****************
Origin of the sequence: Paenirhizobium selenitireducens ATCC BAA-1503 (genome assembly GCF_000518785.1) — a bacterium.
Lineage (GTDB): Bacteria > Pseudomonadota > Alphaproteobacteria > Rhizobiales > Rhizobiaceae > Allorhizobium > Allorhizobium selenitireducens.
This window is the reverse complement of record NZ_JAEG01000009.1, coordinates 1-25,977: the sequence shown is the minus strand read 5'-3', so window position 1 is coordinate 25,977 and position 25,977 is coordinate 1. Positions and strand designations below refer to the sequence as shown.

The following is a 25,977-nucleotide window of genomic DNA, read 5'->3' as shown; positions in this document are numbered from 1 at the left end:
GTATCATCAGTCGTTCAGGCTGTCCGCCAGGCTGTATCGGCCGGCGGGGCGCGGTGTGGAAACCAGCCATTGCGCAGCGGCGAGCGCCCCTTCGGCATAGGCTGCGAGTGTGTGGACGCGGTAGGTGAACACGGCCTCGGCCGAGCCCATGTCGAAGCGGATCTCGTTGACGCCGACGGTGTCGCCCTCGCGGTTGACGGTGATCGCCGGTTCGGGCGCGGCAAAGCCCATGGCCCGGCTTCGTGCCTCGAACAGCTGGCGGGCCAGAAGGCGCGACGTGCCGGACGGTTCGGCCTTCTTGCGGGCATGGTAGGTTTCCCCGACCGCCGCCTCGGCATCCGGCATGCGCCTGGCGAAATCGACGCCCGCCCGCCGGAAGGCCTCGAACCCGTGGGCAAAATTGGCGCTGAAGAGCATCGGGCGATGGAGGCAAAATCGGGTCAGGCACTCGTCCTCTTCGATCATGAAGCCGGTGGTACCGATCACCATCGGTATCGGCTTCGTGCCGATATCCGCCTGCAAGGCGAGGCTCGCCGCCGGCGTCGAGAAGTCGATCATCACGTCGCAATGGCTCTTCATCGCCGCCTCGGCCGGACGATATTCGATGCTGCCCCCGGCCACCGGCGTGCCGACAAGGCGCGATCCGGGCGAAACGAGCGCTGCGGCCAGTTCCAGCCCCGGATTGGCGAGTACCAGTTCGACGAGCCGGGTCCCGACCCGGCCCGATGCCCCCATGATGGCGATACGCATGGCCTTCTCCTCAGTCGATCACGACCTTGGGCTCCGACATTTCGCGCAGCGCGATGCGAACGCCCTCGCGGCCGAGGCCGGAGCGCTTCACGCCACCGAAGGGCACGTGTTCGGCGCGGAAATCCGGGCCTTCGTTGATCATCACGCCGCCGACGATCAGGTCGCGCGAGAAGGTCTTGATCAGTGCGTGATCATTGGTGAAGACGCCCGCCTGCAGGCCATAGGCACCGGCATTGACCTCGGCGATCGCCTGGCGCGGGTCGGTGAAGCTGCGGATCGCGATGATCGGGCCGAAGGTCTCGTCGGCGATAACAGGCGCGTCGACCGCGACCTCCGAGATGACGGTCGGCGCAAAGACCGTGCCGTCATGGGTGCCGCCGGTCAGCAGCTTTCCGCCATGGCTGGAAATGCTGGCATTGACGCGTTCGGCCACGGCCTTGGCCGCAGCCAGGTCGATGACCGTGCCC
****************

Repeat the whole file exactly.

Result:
Origin of the sequence: Paenirhizobium selenitireducens ATCC BAA-1503 (genome assembly GCF_000518785.1) — a bacterium.
Lineage (GTDB): Bacteria > Pseudomonadota > Alphaproteobacteria > Rhizobiales > Rhizobiaceae > Allorhizobium > Allorhizobium selenitireducens.
This window is the reverse complement of record NZ_JAEG01000009.1, coordinates 1-25,977: the sequence shown is the minus strand read 5'-3', so window position 1 is coordinate 25,977 and position 25,977 is coordinate 1. Positions and strand designations below refer to the sequence as shown.

The following is a 25,977-nucleotide window of genomic DNA, read 5'->3' as shown; positions in this document are numbered from 1 at the left end:
GTATCATCAGTCGTTCAGGCTGTCCGCCAGGCTGTATCGGCCGGCGGGGCGCGGTGTGGAAACCAGCCATTGCGCAGCGGCGAGCGCCCCTTCGGCATAGGCTGCGAGTGTGTGGACGCGGTAGGTGAACACGGCCTCGGCCGAGCCCATGTCGAAGCGGATCTCGTTGACGCCGACGGTGTCGCCCTCGCGGTTGACGGTGATCGCCGGTTCGGGCGCGGCAAAGCCCATGGCCCGGCTTCGTGCCTCGAACAGCTGGCGGGCCAGAAGGCGCGACGTGCCGGACGGTTCGGCCTTCTTGCGGGCATGGTAGGTTTCCCCGACCGCCGCCTCGGCATCCGGCATGCGCCTGGCGAAATCGACGCCCGCCCGCCGGAAGGCCTCGAACCCGTGGGCAAAATTGGCGCTGAAGAGCATCGGGCGATGGAGGCAAAATCGGGTCAGGCACTCGTCCTCTTCGATCATGAAGCCGGTGGTACCGATCACCATCGGTATCGGCTTCGTGCCGATATCCGCCTGCAAGGCGAGGCTCGCCGCCGGCGTCGAGAAGTCGATCATCACGTCGCAATGGCTCTTCATCGCCGCCTCGGCCGGACGATATTCGATGCTGCCCCCGGCCACCGGCGTGCCGACAAGGCGCGATCCGGGCGAAACGAGCGCTGCGGCCAGTTCCAGCCCCGGATTGGCGAGTACCAGTTCGACGAGCCGGGTCCCGACCCGGCCCGATGCCCCCATGATGGCGATACGCATGGCCTTCTCCTCAGTCGATCACGACCTTGGGCTCCGACATTTCGCGCAGCGCGATGCGAACGCCCTCGCGGCCGAGGCCGGAGCGCTTCACGCCACCGAAGGGCACGTGTTCGGCGCGGAAATCCGGGCCTTCGTTGATCATCACGCCGCCGACGATCAGGTCGCGCGAGAAGGTCTTGATCAGTGCGTGATCATTGGTGAAGACGCCCGCCTGCAGGCCATAGGCACCGGCATTGACCTCGGCGATCGCCTGGCGCGGGTCGGTGAAGCTGCGGATCGCGATGATCGGGCCGAAGGTCTCGTCGGCGATAACAGGCGCGTCGACCGCGACCTCCGAGATGACGGTCGGCGCAAAGACCGTGCCGTCATGGGTGCCGCCGGTCAGCAGCTTTCCGCCATGGCTGGAAATGCTGGCATTGACGCGTTCGGCCACGGCCTTGGCCGCAGCCAGGTCGATGACCGTGCCC